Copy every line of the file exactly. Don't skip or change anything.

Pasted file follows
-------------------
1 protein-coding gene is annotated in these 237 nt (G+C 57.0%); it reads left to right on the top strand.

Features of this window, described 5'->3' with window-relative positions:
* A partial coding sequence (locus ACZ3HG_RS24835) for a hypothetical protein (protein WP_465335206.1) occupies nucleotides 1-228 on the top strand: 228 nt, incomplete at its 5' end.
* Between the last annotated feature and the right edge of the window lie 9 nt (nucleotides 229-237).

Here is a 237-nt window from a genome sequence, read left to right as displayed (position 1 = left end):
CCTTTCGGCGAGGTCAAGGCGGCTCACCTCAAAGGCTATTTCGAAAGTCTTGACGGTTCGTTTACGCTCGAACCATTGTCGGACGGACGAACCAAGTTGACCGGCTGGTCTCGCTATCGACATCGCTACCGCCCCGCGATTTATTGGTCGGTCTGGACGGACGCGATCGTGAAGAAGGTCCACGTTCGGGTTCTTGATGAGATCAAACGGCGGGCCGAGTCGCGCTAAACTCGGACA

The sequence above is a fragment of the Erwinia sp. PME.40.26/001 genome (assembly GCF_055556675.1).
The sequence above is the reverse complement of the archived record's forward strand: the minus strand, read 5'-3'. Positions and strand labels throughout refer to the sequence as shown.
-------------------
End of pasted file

1 protein-coding gene is annotated in these 237 nt (G+C 57.0%); it reads left to right on the top strand.

Features of this window, described 5'->3' with window-relative positions:
* A partial coding sequence (locus ACZ3HG_RS24835) for a hypothetical protein (protein WP_465335206.1) occupies nucleotides 1-228 on the top strand: 228 nt, incomplete at its 5' end.
* Between the last annotated feature and the right edge of the window lie 9 nt (nucleotides 229-237).

Here is a 237-nt window from a genome sequence, read left to right as displayed (position 1 = left end):
CCTTTCGGCGAGGTCAAGGCGGCTCACCTCAAAGGCTATTTCGAAAGTCTTGACGGTTCGTTTACGCTCGAACCATTGTCGGACGGACGAACCAAGTTGACCGGCTGGTCTCGCTATCGACATCGCTACCGCCCCGCGATTTATTGGTCGGTCTGGACGGACGCGATCGTGAAGAAGGTCCACGTTCGGGTTCTTGATGAGATCAAACGGCGGGCCGAGTCGCGCTAAACTCGGACA

The sequence above is a fragment of the Erwinia sp. PME.40.26/001 genome (assembly GCF_055556675.1).
The sequence above is the reverse complement of the archived record's forward strand: the minus strand, read 5'-3'. Positions and strand labels throughout refer to the sequence as shown.